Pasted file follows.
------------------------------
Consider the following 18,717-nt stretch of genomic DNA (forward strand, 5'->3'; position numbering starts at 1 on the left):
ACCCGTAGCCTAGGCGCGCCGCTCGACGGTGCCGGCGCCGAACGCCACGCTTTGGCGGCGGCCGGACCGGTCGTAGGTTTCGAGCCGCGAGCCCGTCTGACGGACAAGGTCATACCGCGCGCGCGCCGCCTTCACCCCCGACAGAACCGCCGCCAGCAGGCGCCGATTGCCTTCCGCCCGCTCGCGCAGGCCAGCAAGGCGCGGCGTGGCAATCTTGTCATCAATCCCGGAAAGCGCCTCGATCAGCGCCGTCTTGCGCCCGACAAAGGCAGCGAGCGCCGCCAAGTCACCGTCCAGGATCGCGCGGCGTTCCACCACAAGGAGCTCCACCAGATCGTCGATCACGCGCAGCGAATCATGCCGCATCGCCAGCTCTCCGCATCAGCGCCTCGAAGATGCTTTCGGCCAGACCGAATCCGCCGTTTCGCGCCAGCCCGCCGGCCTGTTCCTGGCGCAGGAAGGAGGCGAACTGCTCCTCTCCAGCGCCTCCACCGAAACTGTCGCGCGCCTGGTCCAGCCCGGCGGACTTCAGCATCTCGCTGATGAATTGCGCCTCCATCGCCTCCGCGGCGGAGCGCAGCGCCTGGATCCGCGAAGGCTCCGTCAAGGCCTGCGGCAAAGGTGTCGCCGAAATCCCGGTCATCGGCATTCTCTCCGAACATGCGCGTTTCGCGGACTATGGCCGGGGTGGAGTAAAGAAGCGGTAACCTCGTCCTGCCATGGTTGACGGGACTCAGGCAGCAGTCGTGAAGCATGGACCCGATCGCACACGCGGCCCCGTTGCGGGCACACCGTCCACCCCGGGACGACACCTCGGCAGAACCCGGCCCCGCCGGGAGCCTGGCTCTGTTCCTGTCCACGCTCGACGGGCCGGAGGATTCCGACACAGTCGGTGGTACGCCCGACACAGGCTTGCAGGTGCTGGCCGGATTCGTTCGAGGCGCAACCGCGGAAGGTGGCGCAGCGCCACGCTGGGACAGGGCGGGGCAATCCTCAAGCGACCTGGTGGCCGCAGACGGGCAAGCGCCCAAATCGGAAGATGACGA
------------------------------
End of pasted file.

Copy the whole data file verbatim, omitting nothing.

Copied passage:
Consider the following 18,717-nt stretch of genomic DNA (forward strand, 5'->3'; position numbering starts at 1 on the left):
ACCCGTAGCCTAGGCGCGCCGCTCGACGGTGCCGGCGCCGAACGCCACGCTTTGGCGGCGGCCGGACCGGTCGTAGGTTTCGAGCCGCGAGCCCGTCTGACGGACAAGGTCATACCGCGCGCGCGCCGCCTTCACCCCCGACAGAACCGCCGCCAGCAGGCGCCGATTGCCTTCCGCCCGCTCGCGCAGGCCAGCAAGGCGCGGCGTGGCAATCTTGTCATCAATCCCGGAAAGCGCCTCGATCAGCGCCGTCTTGCGCCCGACAAAGGCAGCGAGCGCCGCCAAGTCACCGTCCAGGATCGCGCGGCGTTCCACCACAAGGAGCTCCACCAGATCGTCGATCACGCGCAGCGAATCATGCCGCATCGCCAGCTCTCCGCATCAGCGCCTCGAAGATGCTTTCGGCCAGACCGAATCCGCCGTTTCGCGCCAGCCCGCCGGCCTGTTCCTGGCGCAGGAAGGAGGCGAACTGCTCCTCTCCAGCGCCTCCACCGAAACTGTCGCGCGCCTGGTCCAGCCCGGCGGACTTCAGCATCTCGCTGATGAATTGCGCCTCCATCGCCTCCGCGGCGGAGCGCAGCGCCTGGATCCGCGAAGGCTCCGTCAAGGCCTGCGGCAAAGGTGTCGCCGAAATCCCGGTCATCGGCATTCTCTCCGAACATGCGCGTTTCGCGGACTATGGCCGGGGTGGAGTAAAGAAGCGGTAACCTCGTCCTGCCATGGTTGACGGGACTCAGGCAGCAGTCGTGAAGCATGGACCCGATCGCACACGCGGCCCCGTTGCGGGCACACCGTCCACCCCGGGACGACACCTCGGCAGAACCCGGCCCCGCCGGGAGCCTGGCTCTGTTCCTGTCCACGCTCGACGGGCCGGAGGATTCCGACACAGTCGGTGGTACGCCCGACACAGGCTTGCAGGTGCTGGCCGGATTCGTTCGAGGCGCAACCGCGGAAGGTGGCGCAGCGCCACGCTGGGACAGGGCGGGGCAATCCTCAAGCGACCTGGTGGCCGCAGACGGGCAAGCGCCCAAATCGGAAGATGACGA